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This is the (hopefully) final version of my script for my file comparison problem mentioned previously in two posts on Stack Overflow (here and here).

I have come up with the code shown below, which does what I need it to do, but I'm wondering if it can be written in a more pythonic (read elegant) way, especially the clean up of the lists.

#!/usr/bin/python
import sys
import csv

f1 = sys.argv[1]
f2 = sys.argv[2]

with open(f1) as i, open(f2) as j:
    a = csv.reader(i)
    b = csv.reader(j)
    for linea in a:
        lineb = next(b)
        lista = ([x for x in linea if len(x) > 0])
        listastr = map(str.strip, lista)
        listastrne = filter(None, listastr)
        listb = ([x for x in lineb if len(x) > 0])
        listbstr = map(str.strip, listb)
        listbstrne = filter(None, listbstr)
        if len(listastrne) != len(listbstrne):
            print('Line {}: different fields: A: {} B: {}'.format(a.line_num, listastrne, listbstrne))
        elif sorted(map(str.lower, listastrne)) != sorted(map(str.lower, listbstrne)):
            print('Line {}: {} does not match {}'.format(a.line_num, listastrne, listbstrne))

Example input files:

A.csv:

1,2,,
1,2,2,3,4
1,2,3,4       
X
AAA,BBB,CCC
DDD,,EEE,  
GGG,HHH,III
XXX,YYY   ,ZZZ

 k,

B.csv:

1,2,2,2
1,2,3,4
1,2,3,4  
W
AAA,,BBB,CCC  
EEE,,DDD,,
,,GGG,III,HHH
XXX,YYY,ZZZ

,
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  • \$\begingroup\$ I gave you an answer in Python.SE stackoverflow.com/a/34797098/403423 \$\endgroup\$
    – rbp
    Jan 14, 2016 at 23:13
  • \$\begingroup\$ I actually saw that, thanks. But given the fact that two people mentioned that codereview.stackexchange.com is the proper place for a question like this, I decided to move it over. My apologies if this was not proper etiquette. \$\endgroup\$ Jan 14, 2016 at 23:19

2 Answers 2

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Less repetition

You have a lot of repeated code (and unnecessary code). For example, you manually increment your second reader when you could zip them together. You perform the same list comprehension on each of them. You map multiple things onto them after a list comprehension. You perform a pointless filter that is essentially a copy. Removing all of this gives us this:

from itertools import izip
import csv
import sys


file1 = sys.argv[1]
file2 = sys.argv[2]    

def get_clean_line(line):
    return [entry.strip().lower() for entry in line if entry]

with open(file1) as first_file, open(file2) as second_file:
    first_reader = csv.reader(first_file)
    second_reader = csv.reader(second_file)

    for first_line, second_line in izip(first_reader, second_reader):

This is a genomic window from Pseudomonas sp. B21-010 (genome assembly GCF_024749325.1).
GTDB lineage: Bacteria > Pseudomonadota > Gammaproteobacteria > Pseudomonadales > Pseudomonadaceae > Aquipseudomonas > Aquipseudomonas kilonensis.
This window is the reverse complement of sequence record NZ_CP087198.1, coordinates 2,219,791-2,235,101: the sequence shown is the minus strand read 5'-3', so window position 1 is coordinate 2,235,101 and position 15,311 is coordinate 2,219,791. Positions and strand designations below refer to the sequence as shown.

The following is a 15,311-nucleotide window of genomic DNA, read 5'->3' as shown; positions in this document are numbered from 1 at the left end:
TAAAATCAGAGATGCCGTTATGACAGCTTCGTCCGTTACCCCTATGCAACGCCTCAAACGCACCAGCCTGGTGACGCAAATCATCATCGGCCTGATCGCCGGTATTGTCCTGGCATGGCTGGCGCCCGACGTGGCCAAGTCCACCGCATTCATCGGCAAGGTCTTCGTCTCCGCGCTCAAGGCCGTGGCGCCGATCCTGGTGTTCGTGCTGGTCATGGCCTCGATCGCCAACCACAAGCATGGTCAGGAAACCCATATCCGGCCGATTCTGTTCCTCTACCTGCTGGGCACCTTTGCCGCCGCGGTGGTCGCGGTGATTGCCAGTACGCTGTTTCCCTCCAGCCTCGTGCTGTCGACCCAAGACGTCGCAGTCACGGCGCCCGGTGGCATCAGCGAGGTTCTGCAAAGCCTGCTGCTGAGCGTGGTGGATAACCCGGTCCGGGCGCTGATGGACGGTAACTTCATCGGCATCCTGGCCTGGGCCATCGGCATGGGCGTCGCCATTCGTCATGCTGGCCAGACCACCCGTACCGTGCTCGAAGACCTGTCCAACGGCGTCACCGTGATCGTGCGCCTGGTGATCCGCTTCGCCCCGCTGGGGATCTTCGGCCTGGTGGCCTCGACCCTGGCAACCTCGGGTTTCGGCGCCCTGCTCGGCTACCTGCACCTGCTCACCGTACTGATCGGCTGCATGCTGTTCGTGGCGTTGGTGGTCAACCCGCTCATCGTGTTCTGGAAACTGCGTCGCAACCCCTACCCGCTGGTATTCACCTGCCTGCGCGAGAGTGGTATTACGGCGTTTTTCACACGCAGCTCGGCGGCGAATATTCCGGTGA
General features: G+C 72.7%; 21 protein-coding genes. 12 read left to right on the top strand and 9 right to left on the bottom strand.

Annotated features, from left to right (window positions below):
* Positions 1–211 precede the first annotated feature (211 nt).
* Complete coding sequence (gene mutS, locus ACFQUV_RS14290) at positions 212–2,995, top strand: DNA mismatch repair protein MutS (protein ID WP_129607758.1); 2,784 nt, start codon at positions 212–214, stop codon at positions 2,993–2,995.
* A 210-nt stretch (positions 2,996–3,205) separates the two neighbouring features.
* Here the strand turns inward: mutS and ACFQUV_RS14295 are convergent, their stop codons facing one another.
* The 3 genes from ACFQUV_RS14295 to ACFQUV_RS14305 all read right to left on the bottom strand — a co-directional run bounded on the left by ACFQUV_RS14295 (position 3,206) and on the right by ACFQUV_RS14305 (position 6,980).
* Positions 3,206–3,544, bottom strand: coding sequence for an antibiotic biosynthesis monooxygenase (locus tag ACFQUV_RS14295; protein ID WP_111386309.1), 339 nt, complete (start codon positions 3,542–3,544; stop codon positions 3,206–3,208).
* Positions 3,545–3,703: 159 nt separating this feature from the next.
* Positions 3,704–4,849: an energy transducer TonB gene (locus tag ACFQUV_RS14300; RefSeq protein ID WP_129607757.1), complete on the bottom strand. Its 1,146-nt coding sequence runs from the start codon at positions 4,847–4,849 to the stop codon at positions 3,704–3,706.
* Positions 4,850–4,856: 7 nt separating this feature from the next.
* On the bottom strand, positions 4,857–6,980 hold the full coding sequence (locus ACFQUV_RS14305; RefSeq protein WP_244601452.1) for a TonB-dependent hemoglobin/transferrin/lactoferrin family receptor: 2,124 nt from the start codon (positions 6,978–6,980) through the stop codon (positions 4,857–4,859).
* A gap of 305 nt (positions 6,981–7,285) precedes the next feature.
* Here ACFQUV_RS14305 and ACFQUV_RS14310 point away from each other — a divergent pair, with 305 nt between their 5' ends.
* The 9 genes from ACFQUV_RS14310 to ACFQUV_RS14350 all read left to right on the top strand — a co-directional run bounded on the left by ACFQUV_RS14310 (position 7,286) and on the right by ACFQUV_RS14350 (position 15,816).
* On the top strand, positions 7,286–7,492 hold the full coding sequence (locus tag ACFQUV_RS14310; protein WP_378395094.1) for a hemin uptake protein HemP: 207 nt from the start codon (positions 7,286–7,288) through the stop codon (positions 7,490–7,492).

first_list, second_list = get_clean_line(first_line), get_clean_line(second_line)

        if (len(first_list) != len(second_list) or 
                sorted(first_list) != sorted(second_list)):
            print('Line {}: different fields: A: {} B: {}'.format(
                first_reader.line_num, first_list, second_list))

You could easily move the sorted call into get_clean_line if you want to, but if you think the lengths will be different more often it might make sense to leave it there so short circuiting avoids too many expensive sorts.

Names

You could use better names - bytes are cheap

file1 and file2 vs f1 and f2, first/second_reader vs a and b, etc. There are probably even better names, but that would probably depend on your specific domain.

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  • \$\begingroup\$ Thanks for the code, exactly what I was looking for. I did end up changing the if--or statement back to my if--elif because I need to be able to easily check if the difference is in the number of fields or in the contents. \$\endgroup\$ Jan 14, 2016 at 19:11
  • \$\begingroup\$ @MarkusHeller ah, that was my mistake, I missed that they had different error messages. Glad it could help \$\endgroup\$ Jan 14, 2016 at 19:12
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Whitespace

Your code is all far too clumped together, making it harder to read. Break things up into logical blocks so that it's easier to parse separate sets of commands. Like this:

with open(f1) as i, open(f2) as j:
    a = csv.reader(i)
    b = csv.reader(j)

    for linea in a:
        lineb = next(b)

        lista = ([x for x in linea if len(x) > 0])
        listastr = map(str.strip, lista)
        listastrne = filter(None, listastr)

        listb = ([x for x in lineb if len(x) > 0])
        listbstr = map(str.strip, listb)
        listbstrne = filter(None, listbstr)

        if len(listastrne) != len(listbstrne):
            print('Line {}: different fields: A: {} B: {}'.format(a.line_num, listastrne, listbstrne))

        elif sorted(map(str.lower, listastrne)) != sorted(map(str.lower, listbstrne)):
            print('Line {}: {} does not match {}'.format(a.line_num, listastrne, listbstrne))

This makes reading much easier and prevents the wall of text effect.

Truthiness

You're also testing for empty strings using len(x) > 0, but that's inefficient when you could just use Python's truthiness. Python allows you to evaluate any type as a boolean. For strings, an empty string is False and a string with any characters is True. This, of course, fits your purposes perfectly:

        lista = ([x for x in linea if x])
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